Monday 27 January 2020

Six years for man (77) who is 'a serious risk to children'

David Raleigh

An elderly man described as "a serious risk to young children" has been jailed for six years, with the final 18 months suspended, for sexually assaulting boys.

Douglas Taffe (77), who has multiple convictions for sexual offences against children dating back almost 50 years, was sentenced at Limerick Circuit Criminal Court after he pleaded guilty to repeatedly abusing two schoolboys in the city over a three-week period between October and November last year.

Taffe, of no fixed abode, befriended his victims, who were aged nine and 10 at the time, by rewarding them with cigarettes, money, crisps and soft drinks.

The State accepted his guilty plea to six sample charges, after he had initially appeared before Limerick court last February charged with a total of 19 counts of sexually assaulting young boys.

Detective Garda Mark Deasy previously told the court the offences happened on a daily basis. He said Taffe first met the boys, who can't be named in order to protect their identity, when they were fishing at Canal Bank, Limerick, during their mid-term break from school.

Det Gda Deasy said the defendant would lure the boys to an area located off the main canal walkway to where a makeshift hut was located.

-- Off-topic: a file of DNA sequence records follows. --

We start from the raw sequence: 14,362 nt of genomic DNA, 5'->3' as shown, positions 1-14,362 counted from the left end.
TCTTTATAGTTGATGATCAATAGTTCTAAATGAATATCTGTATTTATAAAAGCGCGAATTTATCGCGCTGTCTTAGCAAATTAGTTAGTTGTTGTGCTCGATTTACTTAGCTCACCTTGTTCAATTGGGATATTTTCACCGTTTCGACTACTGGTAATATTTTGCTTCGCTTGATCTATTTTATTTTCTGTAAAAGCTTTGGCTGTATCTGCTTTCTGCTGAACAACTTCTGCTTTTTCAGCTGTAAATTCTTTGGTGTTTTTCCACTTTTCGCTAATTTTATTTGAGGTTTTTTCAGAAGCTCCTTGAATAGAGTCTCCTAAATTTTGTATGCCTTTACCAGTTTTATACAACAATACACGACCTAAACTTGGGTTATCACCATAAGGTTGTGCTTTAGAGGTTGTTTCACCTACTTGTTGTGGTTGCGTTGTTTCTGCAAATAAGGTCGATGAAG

While there, he would put his hands down the boys' pants. Taffe also forced the two boys to kiss him on the lips, the court heard.

Gardai became aware of the offences when the mother of one of the boys confronted Taffe after her son told her that he had given him cigarettes and that Taffe had arranged for them to meet up again.

Supervision

Judge Carroll Moran was told Taffe had 26 previous convictions relating to sexual offences which happened on dates between January 1, 1966, and February 23, 2008.

The offences, which happened at locations in Limerick, Cork, Tipperary and Kilkenny include rape, sexual assault and the indecent assault of a number of different boys and girls.

John O'Sullivan, prosecuting, said that although the offences first began in 1966, Taffe's first conviction was not recorded until 1999.

Judge Moran said Taffe had been abused as a child when he was just six months old.

He told the court that substantial money which Taffe received from the Residential Institutions Redress Board had been used to pay compensation to one of his own victims.

The judge noted that, according to a probation report, Taffe was at a "high-risk" of re-offending and that the assaults on the two boys happened while Taffe was under supervision by the probation services.

"He shows no willingness to address his behaviour. These offences were pre-meditated and pre-planned," he said.

In sentencing Taffe, the judge said: "This man is a serious risk to young children, but I cannot commit him to jail forever.

"He's to be bound to the peace for six years. If he breaches this he may well have to serve out the suspended part of the sentence."

Mr Taffe gave an undertaking to agree to the terms of the suspended part of the sentence.

Irish Independent

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